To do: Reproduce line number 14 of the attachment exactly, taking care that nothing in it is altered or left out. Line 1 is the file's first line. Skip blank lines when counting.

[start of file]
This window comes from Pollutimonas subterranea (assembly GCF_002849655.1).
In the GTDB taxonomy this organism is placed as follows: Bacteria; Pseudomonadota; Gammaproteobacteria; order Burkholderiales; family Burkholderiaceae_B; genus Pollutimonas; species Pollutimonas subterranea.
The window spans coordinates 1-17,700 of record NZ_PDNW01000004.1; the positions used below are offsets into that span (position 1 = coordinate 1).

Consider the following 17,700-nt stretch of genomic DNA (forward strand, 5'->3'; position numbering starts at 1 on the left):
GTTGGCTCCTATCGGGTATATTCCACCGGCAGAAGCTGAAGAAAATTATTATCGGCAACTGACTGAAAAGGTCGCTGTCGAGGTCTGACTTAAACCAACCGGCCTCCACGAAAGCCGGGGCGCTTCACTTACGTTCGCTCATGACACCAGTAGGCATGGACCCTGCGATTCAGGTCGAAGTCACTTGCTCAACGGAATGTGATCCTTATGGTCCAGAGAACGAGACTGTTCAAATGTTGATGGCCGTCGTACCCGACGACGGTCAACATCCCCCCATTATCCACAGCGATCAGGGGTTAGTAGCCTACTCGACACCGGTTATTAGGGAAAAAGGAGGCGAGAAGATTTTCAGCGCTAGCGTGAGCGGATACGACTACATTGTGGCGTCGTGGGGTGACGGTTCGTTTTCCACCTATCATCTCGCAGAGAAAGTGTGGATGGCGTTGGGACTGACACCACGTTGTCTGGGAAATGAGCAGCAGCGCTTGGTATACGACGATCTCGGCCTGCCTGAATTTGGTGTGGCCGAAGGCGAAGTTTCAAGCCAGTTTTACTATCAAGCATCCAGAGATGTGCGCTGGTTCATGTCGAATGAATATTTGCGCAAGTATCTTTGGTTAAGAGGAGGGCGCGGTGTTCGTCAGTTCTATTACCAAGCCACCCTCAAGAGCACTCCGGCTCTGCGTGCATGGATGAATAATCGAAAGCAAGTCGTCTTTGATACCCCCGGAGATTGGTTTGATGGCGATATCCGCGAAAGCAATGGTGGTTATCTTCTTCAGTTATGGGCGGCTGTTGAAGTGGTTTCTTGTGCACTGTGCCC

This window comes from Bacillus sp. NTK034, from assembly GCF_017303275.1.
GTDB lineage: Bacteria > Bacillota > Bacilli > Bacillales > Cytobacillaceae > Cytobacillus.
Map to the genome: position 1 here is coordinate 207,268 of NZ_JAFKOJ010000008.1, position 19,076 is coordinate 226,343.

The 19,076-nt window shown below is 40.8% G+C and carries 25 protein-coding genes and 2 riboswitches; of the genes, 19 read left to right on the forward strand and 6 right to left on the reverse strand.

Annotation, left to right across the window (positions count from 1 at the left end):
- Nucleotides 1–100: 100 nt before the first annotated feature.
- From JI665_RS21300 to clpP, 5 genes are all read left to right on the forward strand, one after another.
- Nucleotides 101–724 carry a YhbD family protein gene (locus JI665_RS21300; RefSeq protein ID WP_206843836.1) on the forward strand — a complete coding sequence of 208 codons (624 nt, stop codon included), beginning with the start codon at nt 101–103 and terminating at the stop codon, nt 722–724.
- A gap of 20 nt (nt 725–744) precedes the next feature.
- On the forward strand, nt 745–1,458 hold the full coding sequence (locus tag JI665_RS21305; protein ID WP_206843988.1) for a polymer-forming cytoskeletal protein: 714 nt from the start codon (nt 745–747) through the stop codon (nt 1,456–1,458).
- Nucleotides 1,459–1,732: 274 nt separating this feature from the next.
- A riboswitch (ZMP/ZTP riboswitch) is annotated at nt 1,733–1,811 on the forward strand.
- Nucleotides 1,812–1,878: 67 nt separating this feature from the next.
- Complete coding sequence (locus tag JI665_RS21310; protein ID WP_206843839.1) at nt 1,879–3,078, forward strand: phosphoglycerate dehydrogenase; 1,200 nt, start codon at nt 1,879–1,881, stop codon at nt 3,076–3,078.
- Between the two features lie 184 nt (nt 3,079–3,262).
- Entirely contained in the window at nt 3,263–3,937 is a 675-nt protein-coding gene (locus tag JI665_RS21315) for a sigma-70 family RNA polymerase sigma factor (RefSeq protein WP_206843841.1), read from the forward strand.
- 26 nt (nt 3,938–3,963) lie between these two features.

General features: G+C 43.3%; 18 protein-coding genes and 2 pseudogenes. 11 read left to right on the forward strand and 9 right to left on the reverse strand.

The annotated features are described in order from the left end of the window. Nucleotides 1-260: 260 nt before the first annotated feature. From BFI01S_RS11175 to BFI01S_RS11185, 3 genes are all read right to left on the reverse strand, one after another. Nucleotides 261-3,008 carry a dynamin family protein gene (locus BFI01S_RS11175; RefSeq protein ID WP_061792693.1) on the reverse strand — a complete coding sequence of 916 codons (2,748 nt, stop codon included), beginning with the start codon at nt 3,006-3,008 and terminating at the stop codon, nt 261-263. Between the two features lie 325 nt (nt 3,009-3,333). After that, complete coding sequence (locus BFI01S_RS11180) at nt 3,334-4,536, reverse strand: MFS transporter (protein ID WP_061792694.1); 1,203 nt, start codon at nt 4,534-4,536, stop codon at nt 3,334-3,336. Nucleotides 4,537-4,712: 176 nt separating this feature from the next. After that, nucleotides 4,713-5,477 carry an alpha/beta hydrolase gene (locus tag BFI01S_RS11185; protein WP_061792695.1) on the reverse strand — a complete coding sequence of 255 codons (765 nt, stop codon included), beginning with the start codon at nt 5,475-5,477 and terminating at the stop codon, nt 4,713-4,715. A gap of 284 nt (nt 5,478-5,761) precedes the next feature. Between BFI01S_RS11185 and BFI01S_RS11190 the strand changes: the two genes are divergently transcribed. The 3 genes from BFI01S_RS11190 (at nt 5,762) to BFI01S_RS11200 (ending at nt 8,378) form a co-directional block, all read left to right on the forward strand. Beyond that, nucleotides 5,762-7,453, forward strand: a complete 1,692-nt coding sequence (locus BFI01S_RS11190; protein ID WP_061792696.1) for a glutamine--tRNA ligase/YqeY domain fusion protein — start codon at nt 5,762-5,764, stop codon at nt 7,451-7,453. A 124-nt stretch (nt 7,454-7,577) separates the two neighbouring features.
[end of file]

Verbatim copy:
- A gap of 20 nt (nt 725–744) precedes the next feature.